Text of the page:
Eating Animals Thoughts on Morality

So many people these days consider themselves to be a vegetarian or an animal rights activist, but do half of them even realize how many products they are eating/using that contain animal by-products? Read the following to get a quick glance on how many products contain gelatin.

Gelatin is an unacceptable product to vegetarians as it is a by-product of the slaughterhouse industry. On a commercial scale, gelatin is made from by-products of the meat and leather industry, mainly pork skins, pork and cattle bones, or split cattle hides.

Recently, by-products of the fishery industry began to be considered as raw material for gelatin production because they eliminate most of the religious obstacles surrounding gelatin consumption. Contrary to popular belief, horns and hooves are not commonly used. Household gelatin comes in the form of sheets, granules or powder. Instant types can be added to the food as they are; others need to be soaked in water beforehand.

Here are some examples of products containing gelatin:

-Isinglass, used in fining some alcoholic drinks, is a type of gelatin from the air bladders of certain kinds of fish

-It is used to hold silver halide crystals in an emulsion in virtually all photographic films and photographic papers. Despite some efforts, no suitable substitutes with the stability and low cost of gelatin have been found.

-Used as a carrier, coating or separating agent for other substances; it, for example, makes beta-carotene water-soluble, thus imparting a yellow color to any soft drinks containing beta-carotene.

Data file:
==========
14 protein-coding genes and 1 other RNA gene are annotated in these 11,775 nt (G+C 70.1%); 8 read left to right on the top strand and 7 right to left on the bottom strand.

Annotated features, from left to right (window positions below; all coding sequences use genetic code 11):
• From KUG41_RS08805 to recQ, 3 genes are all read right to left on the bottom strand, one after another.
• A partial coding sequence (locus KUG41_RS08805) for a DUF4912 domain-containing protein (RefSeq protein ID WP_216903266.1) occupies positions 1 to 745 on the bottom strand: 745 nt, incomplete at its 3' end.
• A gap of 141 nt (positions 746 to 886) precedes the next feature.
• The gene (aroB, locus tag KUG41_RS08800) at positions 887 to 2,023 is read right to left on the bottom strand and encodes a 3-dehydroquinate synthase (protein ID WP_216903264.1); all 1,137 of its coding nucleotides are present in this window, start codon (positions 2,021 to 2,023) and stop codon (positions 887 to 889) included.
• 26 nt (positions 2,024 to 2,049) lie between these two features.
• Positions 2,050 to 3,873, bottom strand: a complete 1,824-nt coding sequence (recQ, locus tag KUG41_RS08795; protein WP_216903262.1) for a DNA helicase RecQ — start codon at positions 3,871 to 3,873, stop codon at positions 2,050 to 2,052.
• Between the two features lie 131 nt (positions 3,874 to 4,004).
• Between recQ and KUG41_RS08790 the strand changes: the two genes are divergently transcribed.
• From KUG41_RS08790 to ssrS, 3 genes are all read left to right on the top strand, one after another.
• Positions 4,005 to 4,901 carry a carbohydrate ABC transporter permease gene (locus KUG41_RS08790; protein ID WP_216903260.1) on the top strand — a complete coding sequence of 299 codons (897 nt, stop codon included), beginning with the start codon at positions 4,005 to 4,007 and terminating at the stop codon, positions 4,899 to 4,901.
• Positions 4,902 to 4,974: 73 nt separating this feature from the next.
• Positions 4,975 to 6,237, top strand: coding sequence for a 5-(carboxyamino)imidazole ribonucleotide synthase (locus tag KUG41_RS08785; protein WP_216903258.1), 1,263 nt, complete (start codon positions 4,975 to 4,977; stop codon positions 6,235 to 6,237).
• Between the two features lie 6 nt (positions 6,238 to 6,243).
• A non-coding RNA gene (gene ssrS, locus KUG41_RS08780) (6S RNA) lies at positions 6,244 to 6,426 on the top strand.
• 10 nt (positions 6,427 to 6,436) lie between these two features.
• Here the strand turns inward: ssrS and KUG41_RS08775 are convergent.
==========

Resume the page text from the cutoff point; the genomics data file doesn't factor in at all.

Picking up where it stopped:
-Gelatin is used for the clarification of juices, such as apple juice, and of vinegar. Isinglass, from the swim bladders of fish, is still in use as a fining agent for wine and beer. Beside hartshorn jelly, from deer antlers (hence the name “hartshorn”), isinglass was one of the oldest sources of gelatin.

-Common examples of foods that contain gelatin are gelatin desserts, jelly, trifles, aspic, marshmallows, and confectioneries such as Peeps and gummy bears. Gelatin may be used as a stabilizer, thickener, or texturizer in foods such as ice cream, jams, yogurt, cream cheese, and margarine; it is used, as well, in fat-reduced foods to simulate the mouth feel of fat and to create volume without adding calories.

-Cosmetics may contain a non-gelling variant of gelatin under the name “hydrolyzed collagen”.

Before you consider yourself a vegetarian/animal rights activist make sure you are aware of this so you don’t make yourself look stupid!